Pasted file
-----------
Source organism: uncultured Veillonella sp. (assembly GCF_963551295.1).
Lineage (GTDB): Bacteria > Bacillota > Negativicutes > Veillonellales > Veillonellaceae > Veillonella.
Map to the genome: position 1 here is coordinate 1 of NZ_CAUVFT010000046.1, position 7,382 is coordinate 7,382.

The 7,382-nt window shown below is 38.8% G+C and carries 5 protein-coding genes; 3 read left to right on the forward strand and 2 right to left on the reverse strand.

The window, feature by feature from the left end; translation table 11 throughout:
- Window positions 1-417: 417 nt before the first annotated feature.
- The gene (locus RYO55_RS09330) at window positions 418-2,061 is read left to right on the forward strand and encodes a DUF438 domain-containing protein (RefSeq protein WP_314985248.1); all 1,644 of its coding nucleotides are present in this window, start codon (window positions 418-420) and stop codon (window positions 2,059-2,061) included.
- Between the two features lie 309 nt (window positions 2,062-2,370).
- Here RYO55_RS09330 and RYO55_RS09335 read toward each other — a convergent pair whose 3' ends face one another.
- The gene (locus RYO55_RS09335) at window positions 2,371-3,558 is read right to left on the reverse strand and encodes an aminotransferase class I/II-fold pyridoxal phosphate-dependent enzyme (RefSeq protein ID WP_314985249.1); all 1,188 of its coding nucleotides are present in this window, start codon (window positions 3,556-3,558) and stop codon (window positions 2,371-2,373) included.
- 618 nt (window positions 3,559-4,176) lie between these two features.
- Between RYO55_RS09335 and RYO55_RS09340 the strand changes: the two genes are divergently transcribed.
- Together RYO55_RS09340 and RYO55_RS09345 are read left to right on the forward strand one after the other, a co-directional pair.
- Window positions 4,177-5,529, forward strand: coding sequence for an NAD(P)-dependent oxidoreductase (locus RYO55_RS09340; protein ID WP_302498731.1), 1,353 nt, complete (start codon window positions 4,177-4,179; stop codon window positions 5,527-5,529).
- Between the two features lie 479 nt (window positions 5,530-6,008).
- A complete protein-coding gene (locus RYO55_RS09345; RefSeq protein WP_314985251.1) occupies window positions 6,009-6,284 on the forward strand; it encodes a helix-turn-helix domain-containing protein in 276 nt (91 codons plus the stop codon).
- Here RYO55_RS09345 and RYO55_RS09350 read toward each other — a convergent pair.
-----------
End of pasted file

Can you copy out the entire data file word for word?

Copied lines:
Source organism: uncultured Veillonella sp. (assembly GCF_963551295.1).
Lineage (GTDB): Bacteria > Bacillota > Negativicutes > Veillonellales > Veillonellaceae > Veillonella.
Map to the genome: position 1 here is coordinate 1 of NZ_CAUVFT010000046.1, position 7,382 is coordinate 7,382.

The 7,382-nt window shown below is 38.8% G+C and carries 5 protein-coding genes; 3 read left to right on the forward strand and 2 right to left on the reverse strand.

The window, feature by feature from the left end; translation table 11 throughout:
- Window positions 1-417: 417 nt before the first annotated feature.
- The gene (locus RYO55_RS09330) at window positions 418-2,061 is read left to right on the forward strand and encodes a DUF438 domain-containing protein (RefSeq protein WP_314985248.1); all 1,644 of its coding nucleotides are present in this window, start codon (window positions 418-420) and stop codon (window positions 2,059-2,061) included.
- Between the two features lie 309 nt (window positions 2,062-2,370).
- Here RYO55_RS09330 and RYO55_RS09335 read toward each other — a convergent pair whose 3' ends face one another.
- The gene (locus RYO55_RS09335) at window positions 2,371-3,558 is read right to left on the reverse strand and encodes an aminotransferase class I/II-fold pyridoxal phosphate-dependent enzyme (RefSeq protein ID WP_314985249.1); all 1,188 of its coding nucleotides are present in this window, start codon (window positions 3,556-3,558) and stop codon (window positions 2,371-2,373) included.
- 618 nt (window positions 3,559-4,176) lie between these two features.
- Between RYO55_RS09335 and RYO55_RS09340 the strand changes: the two genes are divergently transcribed.
- Together RYO55_RS09340 and RYO55_RS09345 are read left to right on the forward strand one after the other, a co-directional pair.
- Window positions 4,177-5,529, forward strand: coding sequence for an NAD(P)-dependent oxidoreductase (locus RYO55_RS09340; protein ID WP_302498731.1), 1,353 nt, complete (start codon window positions 4,177-4,179; stop codon window positions 5,527-5,529).
- Between the two features lie 479 nt (window positions 5,530-6,008).
- A complete protein-coding gene (locus RYO55_RS09345; RefSeq protein WP_314985251.1) occupies window positions 6,009-6,284 on the forward strand; it encodes a helix-turn-helix domain-containing protein in 276 nt (91 codons plus the stop codon).
- Here RYO55_RS09345 and RYO55_RS09350 read toward each other — a convergent pair.